Sam Miller, Clearwater Growth
Greg Gille catches up with Clearwater Growth partner Sam Miller to discuss the advisory gap for owner-managed SMEs, the perception of private equity in the SME space, what the right investor can bring to the table, and more
Corporate finance firm Clearwater International recently launched a new division, Clearwater Growth, focused on funding solutions for smaller businesses. The new venture will provide a range of transaction services tailored to the needs of entrepreneurs and owner managers of businesses with turnovers up to £40m and equity cheques up to £15m.
The goals are certainly ambitious: Clearwater said in a statement that the new venture could unlock £250m of new domestic and international investment, supporting around £600m of deals for high-growth businesses, over the next three years.
This is rooted in the belief that the amount of capital looking to find a home in these promising businesses is not efficiently matched with entrepreneurs. “We think there is a big gap in the market for quality, independent advice in the entrepreneurial business space, “ says Sam Miller, who recently joined the firm as partner to spearhead Clearwater Growth. “The big players in the audit and consultancy world offer a full suite of services mainly targeting larger businesses, and smaller firms are also increasingly chasing bigger transactions. Meanwhile, the regional boutiques are very good at serving smaller businesses and entrepreneurs, but they may not be able to offer the benefits of a national player like Clearwater, from sector experts to debt advisory services and support for international expansion.”
The opportunity is certainly out there for SMEs and investors alike, says Miller: “We are at one of the best times ever to raise finance for SMEs. On the lending side, decentralisation means there is now a plethora of new entrants and innovative products in the market. And it is the same for private equity (PE) funding, with vast amounts of capital ready to be invested. But the market is moving so quickly, and there is so much choice out there, that it is nearly impossible for entrepreneurs to dedicate enough time to keep track and choose the best partners.”
And while PE in particular has become very adept at approaching business owners in the SME space, this can leave the latter in need of extra guidance. “We have done in excess of 35 deal origination calls in the past 8-10 weeks - a number of these entrepreneurs said they had already been contacted by several VCs and PE houses, but no advisers,” Miller says. “There is clearly a gap there.”
This is compounded by the fact that while PE and venture capital (VC) is a less opaque industry than it was a decade ago, some misconceptions still prevail, Miller adds: “We still get the same comments: that PE has got a bad reputation, that they will squeeze the business, take control away from the founders, etc. Our first port of call is to address these misconceptions - which we firmly believe are not a true reflection of what PE can bring to the table - and talk about it in terms of establishing a partnership that, ultimately, will unlock further growth for the business.”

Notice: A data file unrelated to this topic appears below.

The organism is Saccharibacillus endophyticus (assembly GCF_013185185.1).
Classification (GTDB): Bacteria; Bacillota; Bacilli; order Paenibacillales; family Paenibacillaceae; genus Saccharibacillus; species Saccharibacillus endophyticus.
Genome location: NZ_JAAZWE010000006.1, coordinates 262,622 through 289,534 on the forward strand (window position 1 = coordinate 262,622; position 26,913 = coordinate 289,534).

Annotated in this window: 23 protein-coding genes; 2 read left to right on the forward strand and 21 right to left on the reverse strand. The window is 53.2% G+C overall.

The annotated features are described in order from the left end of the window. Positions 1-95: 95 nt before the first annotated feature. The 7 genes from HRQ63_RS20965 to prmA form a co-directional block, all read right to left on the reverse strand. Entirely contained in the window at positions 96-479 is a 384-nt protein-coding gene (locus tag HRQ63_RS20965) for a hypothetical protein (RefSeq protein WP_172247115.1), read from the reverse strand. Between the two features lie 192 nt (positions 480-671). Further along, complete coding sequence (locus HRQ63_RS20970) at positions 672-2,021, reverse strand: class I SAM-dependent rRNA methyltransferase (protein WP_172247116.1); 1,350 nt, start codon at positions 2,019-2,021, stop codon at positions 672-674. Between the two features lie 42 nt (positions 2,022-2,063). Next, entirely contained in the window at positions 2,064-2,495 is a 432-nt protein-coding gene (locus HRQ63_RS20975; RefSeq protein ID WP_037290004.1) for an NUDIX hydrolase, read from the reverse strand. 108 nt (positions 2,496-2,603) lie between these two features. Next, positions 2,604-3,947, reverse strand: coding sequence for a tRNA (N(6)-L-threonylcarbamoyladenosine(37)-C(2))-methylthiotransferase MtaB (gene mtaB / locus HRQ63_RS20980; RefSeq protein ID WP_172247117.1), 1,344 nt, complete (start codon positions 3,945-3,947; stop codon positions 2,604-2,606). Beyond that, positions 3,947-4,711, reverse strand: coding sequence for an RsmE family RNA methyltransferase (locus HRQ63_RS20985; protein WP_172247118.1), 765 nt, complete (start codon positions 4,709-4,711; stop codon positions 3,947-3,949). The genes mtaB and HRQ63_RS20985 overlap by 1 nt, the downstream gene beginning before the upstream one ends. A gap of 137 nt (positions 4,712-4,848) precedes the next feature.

Environmental, social and governance (ESG) value-add is a case in point. PE’s impact when it comes to what is now a key consideration for all businesses, regardless of size, can be significant, stresses Miller: “Their own investors have put a strong emphasis on it, and it has also emerged as a concrete value creation tool. So it is not just lip-service: PE can make a meaningful difference and enact change, and really turn it into a value driver that ultimately benefits these companies.”
Highlighting the merits of minority deals (whereby PE firms that would have typically bought a business outright will instead secure a minority stake and work in partnership with the current owners) is also very much on the agenda, given how well suited this type of transaction can be for owner-managers. “Entrepreneurs often see their options being a trade exit or a majority PE deal,” says Miller. “They have been surprised that they can do a minority deal, whereby they can take cash off the table but also take on some growth capital and remain involved in the continued success of the business. This also makes them very much aligned with their PE backers as partners in the truest sense, which is equally appealing for investors.”
The core focus of Clearwater Growth will be on finding high-growth, owner-managed businesses looking to raise PE investment - be it through growth capital, MBOs or minority deals. But the team can cover the full M&A suite of services, such as strategic business planning, that also have to be tailored to the different needs of owner-managers. Miller says that recruitment, and people management in general, is an area that can be incredibly challenging for smaller, high-growth businesses: “On the organisational strategy side, a typical example is very tech-focused businesses where you will find that the founder/CEO may be the only person with a commercial impetus, while the rest of the team is very tech-heavy - they will need to scale up their commercial force to take the company to the next level. And more generally, finding the right talent is such a big decision for smaller businesses - not only in money terms when you look at recruitment fees, but also in terms of the time spent by the execs tied up into that process.”